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Halibut and Mussel Stew with Fennel, Peppers and Saffron

Car-less Saltaire
Years ago, I had a boss named Susanne who had a wonderful house on Fire Island.  She was very kind in opening the place up to her staff—particularly those of us juniors who had few options on summer weekends: broil in the city or take a very long subway ride to reach a crowded beach.  So Saltaire, the name of the little ‘village’ the house was in, was extra-ordinarily inviting.  There are no cars on Fire Island.  In fact the whole place is criss-crossed with wooden boardwalks.  Once you get off the ferry from Long Island, you put all your gear into a wagon and head to wherever you are staying.
 My hostess was one of the first “foodies” I’d ever met, although I don’t think the term was in use then.  And it was she who introduced me to mussels.  Mussels attached themselves to wooden piers that formed the breakfront on the bay side of Fire Island.  Susanne had spent the better part of the summer checking on the mussels’ growth at one particular pier near her house.  The mussels progressed nicely until, finally, a weekend when I was there was deemed the perfect time to harvest them and enjoy their salty goodness in a rich broth of garlic and tomatoes.  Alas! They were gone! Someone else had made off with Susanne’s mussels!  Now you would think we could have just moved on to the next piling.  No such luck.  Apparently, everyone in Saltaire loved mussels and had commandeered every last one.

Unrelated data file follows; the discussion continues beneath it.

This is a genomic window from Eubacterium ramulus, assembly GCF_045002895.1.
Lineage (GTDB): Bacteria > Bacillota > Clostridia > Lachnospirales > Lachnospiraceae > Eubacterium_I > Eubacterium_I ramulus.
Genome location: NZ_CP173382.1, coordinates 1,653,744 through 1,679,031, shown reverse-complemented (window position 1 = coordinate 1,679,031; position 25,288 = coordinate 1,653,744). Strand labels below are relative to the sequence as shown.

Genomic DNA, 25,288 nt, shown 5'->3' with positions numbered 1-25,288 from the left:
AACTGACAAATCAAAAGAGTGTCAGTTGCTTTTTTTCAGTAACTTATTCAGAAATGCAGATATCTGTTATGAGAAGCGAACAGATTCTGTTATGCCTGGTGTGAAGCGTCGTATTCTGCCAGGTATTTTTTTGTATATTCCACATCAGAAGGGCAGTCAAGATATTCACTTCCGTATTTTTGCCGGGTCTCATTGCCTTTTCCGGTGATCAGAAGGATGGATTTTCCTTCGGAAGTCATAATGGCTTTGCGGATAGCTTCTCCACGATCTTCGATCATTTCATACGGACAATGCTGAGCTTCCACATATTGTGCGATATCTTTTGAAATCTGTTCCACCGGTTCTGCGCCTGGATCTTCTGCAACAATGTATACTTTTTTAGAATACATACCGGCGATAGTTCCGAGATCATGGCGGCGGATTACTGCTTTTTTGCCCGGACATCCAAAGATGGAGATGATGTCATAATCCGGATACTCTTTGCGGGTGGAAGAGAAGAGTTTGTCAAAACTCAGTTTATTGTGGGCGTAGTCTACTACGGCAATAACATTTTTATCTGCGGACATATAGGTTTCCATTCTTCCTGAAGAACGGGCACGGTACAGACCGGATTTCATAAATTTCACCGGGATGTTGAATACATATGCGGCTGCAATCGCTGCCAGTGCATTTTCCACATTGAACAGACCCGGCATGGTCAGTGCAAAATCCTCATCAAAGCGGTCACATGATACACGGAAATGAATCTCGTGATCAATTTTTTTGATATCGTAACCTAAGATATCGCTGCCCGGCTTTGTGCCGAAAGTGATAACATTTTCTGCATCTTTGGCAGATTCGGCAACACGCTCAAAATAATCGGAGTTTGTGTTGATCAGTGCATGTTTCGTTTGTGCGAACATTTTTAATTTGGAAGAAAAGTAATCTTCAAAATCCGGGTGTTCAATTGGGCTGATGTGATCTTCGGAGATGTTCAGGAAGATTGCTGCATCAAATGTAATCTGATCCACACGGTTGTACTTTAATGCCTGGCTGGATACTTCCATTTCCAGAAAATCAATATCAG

Fortunately, mussels have entered the food vocabulary to such an extent that you can find them easily in the supermarket.  These are all farm raised of course but they’re cleaner that way and their tiresome beards have been removed.   They are wonderful by themselves with the simple garlic broth and parsley that’s the backbone of their recipe.  But this recipe, which has echoes of Spain, includes Halibut, and a very good inclusion it is.  Mussels are not noted for their flesh.  Halibut is. So in one dish, you get the subtle sweetness of the mussels and the satisfying ‘meat’ of the halibut.  I found this recipe in Fine Cooking Magazine.  It just looks like it’s complicated.  It really isn’t and it really delivers on several levels—a wonderful taste of the sea and a marvelous way to go meatless.  Here’s the recipe:

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